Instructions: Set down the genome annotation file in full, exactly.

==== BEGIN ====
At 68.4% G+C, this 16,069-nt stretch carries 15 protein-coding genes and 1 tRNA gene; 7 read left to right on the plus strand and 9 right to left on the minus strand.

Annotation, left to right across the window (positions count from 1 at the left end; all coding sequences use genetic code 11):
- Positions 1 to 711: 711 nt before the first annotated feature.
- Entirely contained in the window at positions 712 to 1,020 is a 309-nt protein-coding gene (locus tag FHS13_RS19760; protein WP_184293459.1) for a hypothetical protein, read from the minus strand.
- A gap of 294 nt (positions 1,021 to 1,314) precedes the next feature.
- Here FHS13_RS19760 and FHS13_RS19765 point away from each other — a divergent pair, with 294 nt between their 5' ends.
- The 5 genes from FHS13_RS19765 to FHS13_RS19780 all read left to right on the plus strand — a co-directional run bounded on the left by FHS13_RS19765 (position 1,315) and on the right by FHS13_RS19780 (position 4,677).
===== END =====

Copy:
At 68.4% G+C, this 16,069-nt stretch carries 15 protein-coding genes and 1 tRNA gene; 7 read left to right on the plus strand and 9 right to left on the minus strand.

Annotation, left to right across the window (positions count from 1 at the left end; all coding sequences use genetic code 11):
- Positions 1 to 711: 711 nt before the first annotated feature.
- Entirely contained in the window at positions 712 to 1,020 is a 309-nt protein-coding gene (locus tag FHS13_RS19760; protein WP_184293459.1) for a hypothetical protein, read from the minus strand.
- A gap of 294 nt (positions 1,021 to 1,314) precedes the next feature.
- Here FHS13_RS19760 and FHS13_RS19765 point away from each other — a divergent pair, with 294 nt between their 5' ends.
- The 5 genes from FHS13_RS19765 to FHS13_RS19780 all read left to right on the plus strand — a co-directional run bounded on the left by FHS13_RS19765 (position 1,315) and on the right by FHS13_RS19780 (position 4,677).